Genzyme continued the run of strong financial results in 2005 after saying that it expects a fourth quarter revenues rise of 22% to $722 million dollars, albeit a fraction below analysts expectations.
Genzyme CEO presented the firm’s preliminary results at the JP Morgan Annual healthcare Conference in San Francisco yesterday, ahead of the official audited release scheduled for February 15. No guidance was given on earnings for 2005.
Genzyme’s top-selling product Cerezyme (imiglucerase for injection) for the inherited condition Gaucher disease brought in revenues of $232 million, although at 6% growth in this product is showing signs of slowing down.
That said, Genzyme is working hard to reduce its reliance on Cerezyme and was particularly encouraged by the performance of its other, newer products. Renagel (sevelamer hydrochloride) for kidney disease saw sales increase 12% to $111 million, while Genzyme’s fastest-growing product was Fabry disease treatment Fabrazyme (agalsidase beta), coming in at $81 million, up 27%. Aldurazyme (laronidase) for mucopolysaccharidosis I were up a third to $21 million, while thyroid cancer drug Thyrogen (thyrotropin alfa) rose 18% to $21 million.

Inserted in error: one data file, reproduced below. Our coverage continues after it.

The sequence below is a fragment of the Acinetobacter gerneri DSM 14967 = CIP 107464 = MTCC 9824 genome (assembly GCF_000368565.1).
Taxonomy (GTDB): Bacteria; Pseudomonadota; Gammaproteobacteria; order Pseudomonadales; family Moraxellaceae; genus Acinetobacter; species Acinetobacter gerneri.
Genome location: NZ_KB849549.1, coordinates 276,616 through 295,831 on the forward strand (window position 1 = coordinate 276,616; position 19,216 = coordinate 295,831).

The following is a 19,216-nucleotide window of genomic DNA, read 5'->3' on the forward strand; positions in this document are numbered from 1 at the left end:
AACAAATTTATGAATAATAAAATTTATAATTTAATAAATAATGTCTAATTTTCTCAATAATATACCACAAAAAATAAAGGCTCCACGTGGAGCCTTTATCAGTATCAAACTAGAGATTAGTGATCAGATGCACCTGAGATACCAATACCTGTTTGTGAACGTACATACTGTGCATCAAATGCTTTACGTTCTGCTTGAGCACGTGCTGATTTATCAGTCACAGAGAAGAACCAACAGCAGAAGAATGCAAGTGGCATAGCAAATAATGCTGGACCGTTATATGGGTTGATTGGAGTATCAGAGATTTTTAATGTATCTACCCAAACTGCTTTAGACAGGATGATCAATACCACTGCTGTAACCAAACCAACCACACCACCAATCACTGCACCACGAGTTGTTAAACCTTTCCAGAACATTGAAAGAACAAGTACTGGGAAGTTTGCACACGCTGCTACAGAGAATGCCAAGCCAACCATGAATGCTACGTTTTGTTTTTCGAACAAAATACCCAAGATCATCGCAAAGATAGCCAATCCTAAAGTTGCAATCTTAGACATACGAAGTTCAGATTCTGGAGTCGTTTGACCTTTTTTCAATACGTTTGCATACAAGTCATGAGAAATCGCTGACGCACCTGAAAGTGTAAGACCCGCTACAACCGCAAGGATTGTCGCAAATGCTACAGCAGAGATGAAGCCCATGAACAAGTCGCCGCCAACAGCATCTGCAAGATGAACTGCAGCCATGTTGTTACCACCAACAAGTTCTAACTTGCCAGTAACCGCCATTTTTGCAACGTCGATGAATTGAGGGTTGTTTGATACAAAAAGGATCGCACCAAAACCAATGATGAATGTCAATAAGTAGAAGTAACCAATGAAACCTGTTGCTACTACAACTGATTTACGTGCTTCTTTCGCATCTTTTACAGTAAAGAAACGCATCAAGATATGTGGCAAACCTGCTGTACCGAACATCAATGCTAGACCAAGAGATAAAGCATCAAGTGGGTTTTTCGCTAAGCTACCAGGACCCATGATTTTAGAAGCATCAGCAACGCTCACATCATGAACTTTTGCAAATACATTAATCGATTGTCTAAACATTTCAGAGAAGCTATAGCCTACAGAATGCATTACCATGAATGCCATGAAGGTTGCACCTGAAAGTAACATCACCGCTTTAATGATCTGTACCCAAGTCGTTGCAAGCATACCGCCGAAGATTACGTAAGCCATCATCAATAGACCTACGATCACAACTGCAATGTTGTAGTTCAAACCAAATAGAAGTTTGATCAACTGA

Commenting on the performance, Mr Termeer said: "We delivered strong financial results while solidifying our diversified business model by expanding our product portfolio,” as well as boosting manufacturing capabilities and making progress with its product pipeline.
For the full year, Genzyme’s revenue grew 24% to $2.7 billion. Looking ahead to 2006, the company said it expects full-year revenues in the $3.1-$3.3 billion range, helped by the anticipated approval of Pompe disease drug Myozyme (alglucosidase alfa) in the USA and Europe in the first half of 2006. If cleared, Myozyme would be the first treatment for the disease, debilitating, progressive and often fatal muscular disorder.
Earnings per share should come in at $1.78-$1.88, Genzyme added.